A router is an amazing device, often combining a radio transceiver, a wireless access point, a data encryption service, a router, a web server for administration, a basic firewall, a DNS server, a DHCP server, a 4 port switch, and a gateway into a tiny box powered by primitive hardware that costs a few cents to manufacture. Enthusiasts have designed alternative firmware to make these devices do even more.
First, capacity. A Toyota Corolla is a great car, but it’s not the right vehicle to tow a boat. Second, reliability. The $45,000 router will likely never need to be unplugged, in fact it has multiple redundant power supplies and a battery backup, so that even if you unplugged it, it would continue to operate.
You see, a home router is designed to be as inexpensive as possible, and is intended to realistically support 2-3 users. Home routers, due to the inexpensive components used will occasionally be interrupted by parity errors and unhandled exceptions, which is why they occasionally need to be restarted. Many micro businesses prefer the occasional interruption to spending hundreds or thousands of dollars on a more robust device. However as businesses grow, these interruptions become more frequent as these very inexpensive devices struggle to keep up with the demands of 10 or 20 computers, inevitably all trying to stream internet radio while sending large file attachments. You can actually feel these devices heat up under the stress, as they try to pass along all the tiny individual packets of data to their intended destinations. Even at home, the use of peer to peer software like Bittorrent will often bring these routers down because of the quantity of simultaneous connections and the massive volume of ones and zeroes that are being pushed through its tiny capacitors.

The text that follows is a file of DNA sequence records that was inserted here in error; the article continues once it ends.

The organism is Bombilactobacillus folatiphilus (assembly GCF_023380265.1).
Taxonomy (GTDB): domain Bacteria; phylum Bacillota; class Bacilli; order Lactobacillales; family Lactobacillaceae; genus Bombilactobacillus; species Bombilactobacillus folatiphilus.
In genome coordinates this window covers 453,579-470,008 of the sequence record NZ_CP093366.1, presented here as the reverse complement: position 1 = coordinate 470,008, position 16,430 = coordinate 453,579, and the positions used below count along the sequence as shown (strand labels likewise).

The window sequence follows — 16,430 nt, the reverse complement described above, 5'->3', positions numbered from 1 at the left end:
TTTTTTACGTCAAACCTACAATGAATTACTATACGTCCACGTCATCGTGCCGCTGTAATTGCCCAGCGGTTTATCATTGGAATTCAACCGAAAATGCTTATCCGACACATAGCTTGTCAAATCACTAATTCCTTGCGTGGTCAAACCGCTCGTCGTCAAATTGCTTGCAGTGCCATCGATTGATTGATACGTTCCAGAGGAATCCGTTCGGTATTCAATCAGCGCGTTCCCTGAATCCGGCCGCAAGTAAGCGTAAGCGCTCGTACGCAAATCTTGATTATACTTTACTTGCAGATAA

Part of Bright Bear’s philosophy is that small businesses should have access to the same quality of service that large businesses do, which is why we don’t recommend repurposing home routers for offices comprised of more than a couple individuals. To this end, we have built a commercial grade router into our industrial strength security appliance, the Grizzly Secure Gateway, at a price that is well within reach for most small businesses.
Bottom line, if you have a very small business, and you don’t mind occasional loss of connectivity, there is no cheaper short term way to share an internet connection than to repurpose a router intended for home use. If you own the business, and it grows past a couple of employees, you will eventually tire of seeing your employees enjoying unscheduled breaks throughout the day due to outages. If you’re a large business, you’ve probably already spent the money because interrupting a few dozen people or an e-commerce website, even for just a few minutes, can become extremely expensive.